that Spanish *Ay* can be hard for a non-native to pull off with any conviction
Maybe, but Angel spent several minutes of the reading repeating what he wrote in the book’s afterword, about how the music of Poema del cante jondo had felt native to him.

Those difficult poems leave me feeling sort of dumb when I don’t get them.

All difficult poems, or only certain kinds? Or is this feeling of intellectual inferiority something you use to decide whether or not a poem is difficult?

I ask because I do see a sharp distinction between poems such as the Ashbery one with which I started and the average poem by someone like Ralph Angel (or Reginald Shepherd, for that matter). I think Ashbery and his epigones would be pleased to know that us less-sophisticated types feel excluded by his “extensive linguistic play” and “parodic tone,” which seem tailor-made for an in-group of fellow sophisticates. Unlike you, I am never intimidated by stuff like this — maybe I should be. As you can probably tell from my lame attempt at an Ashbery parody, I do feel his poetry is “difficult… in an attempt to cover up [its] vacuity.”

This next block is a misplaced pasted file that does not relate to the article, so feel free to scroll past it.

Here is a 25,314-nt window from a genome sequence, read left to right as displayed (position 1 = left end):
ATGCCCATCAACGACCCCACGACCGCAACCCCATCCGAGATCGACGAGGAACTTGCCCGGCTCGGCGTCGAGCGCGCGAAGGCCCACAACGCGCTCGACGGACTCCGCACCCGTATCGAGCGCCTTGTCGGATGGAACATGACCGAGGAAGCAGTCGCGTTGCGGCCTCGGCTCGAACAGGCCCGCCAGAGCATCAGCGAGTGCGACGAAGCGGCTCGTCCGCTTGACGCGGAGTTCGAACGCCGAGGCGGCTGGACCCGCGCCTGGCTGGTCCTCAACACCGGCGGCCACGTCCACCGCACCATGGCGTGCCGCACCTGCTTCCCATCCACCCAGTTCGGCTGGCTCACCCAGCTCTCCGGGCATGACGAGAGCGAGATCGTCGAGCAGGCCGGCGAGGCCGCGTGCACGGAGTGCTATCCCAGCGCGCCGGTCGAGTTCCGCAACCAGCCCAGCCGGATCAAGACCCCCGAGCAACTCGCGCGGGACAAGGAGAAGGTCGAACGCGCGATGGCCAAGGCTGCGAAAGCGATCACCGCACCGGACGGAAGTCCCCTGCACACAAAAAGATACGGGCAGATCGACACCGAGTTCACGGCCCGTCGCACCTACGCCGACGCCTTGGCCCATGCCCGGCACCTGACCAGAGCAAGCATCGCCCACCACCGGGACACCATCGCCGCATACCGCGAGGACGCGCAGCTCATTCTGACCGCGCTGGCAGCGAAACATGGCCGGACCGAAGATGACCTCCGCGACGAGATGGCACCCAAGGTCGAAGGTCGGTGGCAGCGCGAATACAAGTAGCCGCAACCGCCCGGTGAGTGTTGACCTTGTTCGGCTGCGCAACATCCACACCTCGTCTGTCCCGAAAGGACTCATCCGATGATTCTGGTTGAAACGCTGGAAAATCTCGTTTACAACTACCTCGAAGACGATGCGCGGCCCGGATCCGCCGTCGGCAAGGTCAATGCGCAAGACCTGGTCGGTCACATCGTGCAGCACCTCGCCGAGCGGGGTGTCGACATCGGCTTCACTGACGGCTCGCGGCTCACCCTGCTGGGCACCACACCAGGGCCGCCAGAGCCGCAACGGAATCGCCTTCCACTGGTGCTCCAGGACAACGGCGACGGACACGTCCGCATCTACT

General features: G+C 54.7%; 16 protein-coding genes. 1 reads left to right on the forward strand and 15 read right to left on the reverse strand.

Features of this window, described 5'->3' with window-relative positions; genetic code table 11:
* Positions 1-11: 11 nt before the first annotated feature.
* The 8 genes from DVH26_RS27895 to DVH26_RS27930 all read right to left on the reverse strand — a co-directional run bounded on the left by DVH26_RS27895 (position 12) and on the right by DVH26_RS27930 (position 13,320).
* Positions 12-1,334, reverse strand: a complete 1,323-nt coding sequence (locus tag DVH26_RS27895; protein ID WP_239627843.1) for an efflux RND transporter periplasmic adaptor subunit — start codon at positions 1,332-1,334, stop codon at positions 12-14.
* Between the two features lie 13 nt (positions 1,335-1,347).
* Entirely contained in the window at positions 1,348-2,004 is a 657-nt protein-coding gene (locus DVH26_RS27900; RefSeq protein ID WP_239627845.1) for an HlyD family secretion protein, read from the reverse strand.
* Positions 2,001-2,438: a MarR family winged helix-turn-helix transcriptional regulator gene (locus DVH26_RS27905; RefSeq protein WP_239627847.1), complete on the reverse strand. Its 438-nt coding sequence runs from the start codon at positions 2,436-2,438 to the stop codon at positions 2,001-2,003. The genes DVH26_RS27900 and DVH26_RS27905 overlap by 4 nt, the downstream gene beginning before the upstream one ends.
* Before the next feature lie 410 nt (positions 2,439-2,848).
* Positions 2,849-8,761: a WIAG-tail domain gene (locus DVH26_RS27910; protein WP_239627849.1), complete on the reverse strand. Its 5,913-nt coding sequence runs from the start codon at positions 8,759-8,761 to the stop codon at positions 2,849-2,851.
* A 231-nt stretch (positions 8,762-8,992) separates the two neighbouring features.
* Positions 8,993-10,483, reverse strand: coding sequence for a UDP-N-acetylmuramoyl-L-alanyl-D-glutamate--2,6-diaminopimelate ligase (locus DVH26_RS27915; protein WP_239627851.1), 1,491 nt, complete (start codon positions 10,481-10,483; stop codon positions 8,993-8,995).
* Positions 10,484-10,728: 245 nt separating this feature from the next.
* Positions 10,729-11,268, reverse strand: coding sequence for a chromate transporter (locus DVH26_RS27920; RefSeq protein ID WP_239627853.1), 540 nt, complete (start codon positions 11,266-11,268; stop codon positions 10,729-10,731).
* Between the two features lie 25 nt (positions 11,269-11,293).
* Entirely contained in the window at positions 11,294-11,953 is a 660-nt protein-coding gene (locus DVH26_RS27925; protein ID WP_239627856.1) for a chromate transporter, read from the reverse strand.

As for Kooser, I very much agree with Dana Gioia’s point in the linked essay (and it’s not often I agree with Mr. Gioia about something): an apparently easy poem can be very difficult to write. A superficially difficult poem, by contrast, can be relatively easy to write, especially if it remains in the realm of pure intellectuality and doesn’t attempt to make any deeper appeal to the spirit or emotions.

That’s one way in which the easy and the difficult can complement each other. Also, what one person finds easy to understand another may find impenetrable. Snarky detractors of Ted Kooser or Mary Oliver may, in fact, be out of their depth and unwilling to recognize the fact. The quality of attention needed to really hear certain poems may simply not be available to those who spend all but ten minutes of every day inside, breathing each other’s stale air.